When Mitchell writes, “it’s tough to see this unidentified prostitute as a victim,” she speaks for herself and many others in our society. She doesn’t, however, speak for STAR staff and volunteers. At a recent staff meeting, two of our Resource Advocates—Florence Fontenot and Courtney Brandabur—spoke up in frustration about Mitchell’s argument.

Florence and Courtney spend their days on hotline calls and providing in-person advocacy services at STAR and local hospitals for survivors of sexual trauma. This includes survivors who are or have previously been sex workers, and whose decisions to engage in sex work are made based on complicated combinations of choice and circumstance. Often, these survivors are or have been homeless:

Victims of sexual assault who call our office to seek help often say that they feel like they have been sexually assaulted, but because they are currently a sex worker, or were in the past, they don’t know what to call it. Many of them are homeless and have many needs, yet when they call to seek help, some may say that because they are or were a sex worker, they know that there isn’t much help out there for them.

– Florence Fontenot, STAR Resource Advocate

It’s not tough at all for Florence and Courtney to see sex workers as victims of sexual assault. “Sex workers are more likely to be victimized and less likely to report,” explains Courtney. What is tough for them is bearing witness every day to the traumatic impacts of behavior like Mitchell’s.  

When we asked Florence and Courtney about their experiences working with and advocating with survivors who are or have been sex workers, they were eager to share. First, they want people to understand that sex workers have the right to set sexual boundaries, and can be raped if those sexual boundaries are violated. If a sex worker withdraws consent at any point, that should be the end of the sexual encounter. Just as with anyone else, consent to certain forms of sexual interaction doesn’t equal consent to all forms of sexual interaction. Just as with anyone, consent to a prior sexual encounter doesn’t grant consent to any future sexual encounter.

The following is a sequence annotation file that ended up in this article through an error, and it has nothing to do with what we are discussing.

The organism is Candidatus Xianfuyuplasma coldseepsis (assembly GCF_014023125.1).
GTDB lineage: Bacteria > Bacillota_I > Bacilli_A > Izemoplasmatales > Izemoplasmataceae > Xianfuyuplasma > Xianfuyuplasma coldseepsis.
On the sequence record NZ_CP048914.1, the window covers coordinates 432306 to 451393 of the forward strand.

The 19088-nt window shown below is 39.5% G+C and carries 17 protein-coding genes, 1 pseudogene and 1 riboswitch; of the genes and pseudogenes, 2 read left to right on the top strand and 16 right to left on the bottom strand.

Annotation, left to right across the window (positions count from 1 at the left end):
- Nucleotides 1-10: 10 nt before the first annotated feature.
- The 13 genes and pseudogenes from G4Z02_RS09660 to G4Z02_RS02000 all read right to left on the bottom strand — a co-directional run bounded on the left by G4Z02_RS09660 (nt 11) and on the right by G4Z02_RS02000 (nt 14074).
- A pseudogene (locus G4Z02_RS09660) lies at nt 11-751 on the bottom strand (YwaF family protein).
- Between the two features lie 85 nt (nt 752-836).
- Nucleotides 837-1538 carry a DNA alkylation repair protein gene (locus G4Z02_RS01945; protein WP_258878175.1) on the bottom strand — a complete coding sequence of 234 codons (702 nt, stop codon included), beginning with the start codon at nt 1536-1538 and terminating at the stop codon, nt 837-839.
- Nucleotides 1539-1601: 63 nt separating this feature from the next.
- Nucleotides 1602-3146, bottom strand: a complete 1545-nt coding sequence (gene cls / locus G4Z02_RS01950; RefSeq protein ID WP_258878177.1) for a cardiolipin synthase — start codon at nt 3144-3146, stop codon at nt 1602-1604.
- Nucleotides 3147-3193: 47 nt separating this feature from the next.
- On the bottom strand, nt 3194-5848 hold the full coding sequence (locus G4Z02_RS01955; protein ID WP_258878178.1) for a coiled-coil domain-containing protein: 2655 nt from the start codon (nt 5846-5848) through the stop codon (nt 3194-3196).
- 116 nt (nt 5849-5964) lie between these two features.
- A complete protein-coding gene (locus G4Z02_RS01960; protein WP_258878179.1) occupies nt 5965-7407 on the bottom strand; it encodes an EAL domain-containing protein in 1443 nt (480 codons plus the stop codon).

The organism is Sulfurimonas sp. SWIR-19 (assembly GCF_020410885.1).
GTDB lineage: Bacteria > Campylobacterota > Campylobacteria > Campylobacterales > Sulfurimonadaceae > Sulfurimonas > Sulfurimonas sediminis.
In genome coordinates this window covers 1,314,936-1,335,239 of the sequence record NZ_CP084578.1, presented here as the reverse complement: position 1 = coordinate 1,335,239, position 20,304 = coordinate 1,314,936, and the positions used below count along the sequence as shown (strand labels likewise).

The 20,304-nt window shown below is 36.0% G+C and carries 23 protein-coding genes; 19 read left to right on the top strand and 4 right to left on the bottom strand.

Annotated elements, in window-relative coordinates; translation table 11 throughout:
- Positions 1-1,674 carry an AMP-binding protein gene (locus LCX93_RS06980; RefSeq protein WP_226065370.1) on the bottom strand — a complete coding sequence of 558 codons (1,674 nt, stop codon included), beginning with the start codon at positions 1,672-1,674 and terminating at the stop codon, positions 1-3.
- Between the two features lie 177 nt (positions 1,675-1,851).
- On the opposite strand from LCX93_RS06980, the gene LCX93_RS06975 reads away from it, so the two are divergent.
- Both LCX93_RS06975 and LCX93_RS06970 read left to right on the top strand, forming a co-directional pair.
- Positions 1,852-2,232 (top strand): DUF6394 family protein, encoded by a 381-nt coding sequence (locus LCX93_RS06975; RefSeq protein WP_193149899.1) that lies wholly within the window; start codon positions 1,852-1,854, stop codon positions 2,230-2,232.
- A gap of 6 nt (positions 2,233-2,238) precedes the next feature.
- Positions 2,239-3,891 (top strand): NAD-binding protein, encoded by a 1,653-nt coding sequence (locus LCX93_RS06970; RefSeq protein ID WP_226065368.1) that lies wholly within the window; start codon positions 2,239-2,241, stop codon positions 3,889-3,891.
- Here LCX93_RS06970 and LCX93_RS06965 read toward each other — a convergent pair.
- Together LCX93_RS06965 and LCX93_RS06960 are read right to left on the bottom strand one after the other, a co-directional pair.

As a person, this woman still had the right to say no at any point during sexual contact with this man, and if he continued to sexually violate her against her will, that’s clearly sexual assault.

– Florence Fontenot, STAR Resource Advocate

Florence and Courtney also want you to know that sex workers are human beings.

I think that the only way that we can improve the systems that fail sex workers is to bring about awareness and social change. I believe that more systems as well as the community needs to be aware that this is a real issue, and that sex workers are not just objects, they are human beings who deserve a chance…I have come to realize that there is usually a deeper reason or cause for someone making the choice to become a sex worker, and that everyone has their own unique story. I have realized that if people stop making pre-judgments of others, they may be better at actually helping them instead of hurting them.

– Florence Fontenot, STAR Resource Advocate

Listening to sex workers is by far the most important beginning. If we truly represent the empowerment of the disenfranchised then we must take away as many obstacles as we can. Often, finding someone to listen in an open and non-judgmental manner can be a first step…Hold systems accountable. Hold yourself accountable in your personal and professional life. Make a conscious effort to vote for politicians who are actively improving both community and systemic responses. Encourage organizations you are a part of to actively seek more training on this issue. Educate your friends, family, and community members about the subject. It sounds cliché, but knowledge truly is power.

– Courtney Brandabur, STAR Resource Advocate

When we suggest that a particular type of person doesn’t possess basic rights, such as the right to set sexual boundaries and have them respected, we dehumanize them and make it more acceptable for them to be exploited, violated, harmed, and killed. We are saying their lives don’t matter. We make it harder for them to seek services and to heal. And we let their offenders go unnoticed, unaccounted for, and unrestricted to hurt more people. Part of treating sex workers as human beings means taking seriously the violence and harm others have committed against them. That’s something all of us can do.